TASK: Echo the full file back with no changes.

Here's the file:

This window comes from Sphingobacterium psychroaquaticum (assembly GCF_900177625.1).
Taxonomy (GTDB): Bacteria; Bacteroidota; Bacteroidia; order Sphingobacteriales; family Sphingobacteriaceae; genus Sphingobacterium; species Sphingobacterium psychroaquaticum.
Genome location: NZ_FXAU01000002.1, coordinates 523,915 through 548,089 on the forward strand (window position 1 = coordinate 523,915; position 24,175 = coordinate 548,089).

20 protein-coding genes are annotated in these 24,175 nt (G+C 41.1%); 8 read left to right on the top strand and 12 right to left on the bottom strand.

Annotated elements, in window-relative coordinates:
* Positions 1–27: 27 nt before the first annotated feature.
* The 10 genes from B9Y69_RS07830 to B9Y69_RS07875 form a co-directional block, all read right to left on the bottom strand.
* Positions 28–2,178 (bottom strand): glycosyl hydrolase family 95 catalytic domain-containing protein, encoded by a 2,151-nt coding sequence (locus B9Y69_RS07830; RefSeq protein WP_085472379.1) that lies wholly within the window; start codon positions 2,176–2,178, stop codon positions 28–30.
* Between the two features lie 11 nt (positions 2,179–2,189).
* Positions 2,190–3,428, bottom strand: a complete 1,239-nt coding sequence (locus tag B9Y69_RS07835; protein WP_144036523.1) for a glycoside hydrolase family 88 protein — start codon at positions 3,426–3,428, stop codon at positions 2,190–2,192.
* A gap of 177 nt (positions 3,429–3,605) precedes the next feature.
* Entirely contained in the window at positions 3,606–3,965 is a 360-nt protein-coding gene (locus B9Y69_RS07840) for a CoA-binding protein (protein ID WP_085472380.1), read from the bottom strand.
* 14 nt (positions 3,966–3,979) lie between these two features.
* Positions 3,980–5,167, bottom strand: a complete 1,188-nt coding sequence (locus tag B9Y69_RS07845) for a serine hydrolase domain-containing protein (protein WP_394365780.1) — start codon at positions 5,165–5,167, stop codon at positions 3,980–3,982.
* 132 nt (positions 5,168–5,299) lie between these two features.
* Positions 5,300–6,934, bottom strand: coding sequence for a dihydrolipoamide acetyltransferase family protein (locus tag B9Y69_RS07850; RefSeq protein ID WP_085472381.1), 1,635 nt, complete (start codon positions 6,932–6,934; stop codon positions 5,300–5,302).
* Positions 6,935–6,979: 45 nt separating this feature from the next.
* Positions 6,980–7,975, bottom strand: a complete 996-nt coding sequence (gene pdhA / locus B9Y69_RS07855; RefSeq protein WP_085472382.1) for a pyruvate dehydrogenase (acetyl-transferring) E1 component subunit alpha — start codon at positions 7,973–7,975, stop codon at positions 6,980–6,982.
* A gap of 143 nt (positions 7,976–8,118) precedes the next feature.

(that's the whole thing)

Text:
This window comes from Sphingobacterium psychroaquaticum (assembly GCF_900177625.1).
Taxonomy (GTDB): Bacteria; Bacteroidota; Bacteroidia; order Sphingobacteriales; family Sphingobacteriaceae; genus Sphingobacterium; species Sphingobacterium psychroaquaticum.
Genome location: NZ_FXAU01000002.1, coordinates 523,915 through 548,089 on the forward strand (window position 1 = coordinate 523,915; position 24,175 = coordinate 548,089).

20 protein-coding genes are annotated in these 24,175 nt (G+C 41.1%); 8 read left to right on the top strand and 12 right to left on the bottom strand.

Annotated elements, in window-relative coordinates:
* Positions 1–27: 27 nt before the first annotated feature.
* The 10 genes from B9Y69_RS07830 to B9Y69_RS07875 form a co-directional block, all read right to left on the bottom strand.
* Positions 28–2,178 (bottom strand): glycosyl hydrolase family 95 catalytic domain-containing protein, encoded by a 2,151-nt coding sequence (locus B9Y69_RS07830; RefSeq protein WP_085472379.1) that lies wholly within the window; start codon positions 2,176–2,178, stop codon positions 28–30.
* Between the two features lie 11 nt (positions 2,179–2,189).
* Positions 2,190–3,428, bottom strand: a complete 1,239-nt coding sequence (locus tag B9Y69_RS07835; protein WP_144036523.1) for a glycoside hydrolase family 88 protein — start codon at positions 3,426–3,428, stop codon at positions 2,190–2,192.
* A gap of 177 nt (positions 3,429–3,605) precedes the next feature.
* Entirely contained in the window at positions 3,606–3,965 is a 360-nt protein-coding gene (locus B9Y69_RS07840) for a CoA-binding protein (protein ID WP_085472380.1), read from the bottom strand.
* 14 nt (positions 3,966–3,979) lie between these two features.
* Positions 3,980–5,167, bottom strand: a complete 1,188-nt coding sequence (locus tag B9Y69_RS07845) for a serine hydrolase domain-containing protein (protein WP_394365780.1) — start codon at positions 5,165–5,167, stop codon at positions 3,980–3,982.
* 132 nt (positions 5,168–5,299) lie between these two features.
* Positions 5,300–6,934, bottom strand: coding sequence for a dihydrolipoamide acetyltransferase family protein (locus tag B9Y69_RS07850; RefSeq protein ID WP_085472381.1), 1,635 nt, complete (start codon positions 6,932–6,934; stop codon positions 5,300–5,302).
* Positions 6,935–6,979: 45 nt separating this feature from the next.
* Positions 6,980–7,975, bottom strand: a complete 996-nt coding sequence (gene pdhA / locus B9Y69_RS07855; RefSeq protein WP_085472382.1) for a pyruvate dehydrogenase (acetyl-transferring) E1 component subunit alpha — start codon at positions 7,973–7,975, stop codon at positions 6,980–6,982.
* A gap of 143 nt (positions 7,976–8,118) precedes the next feature.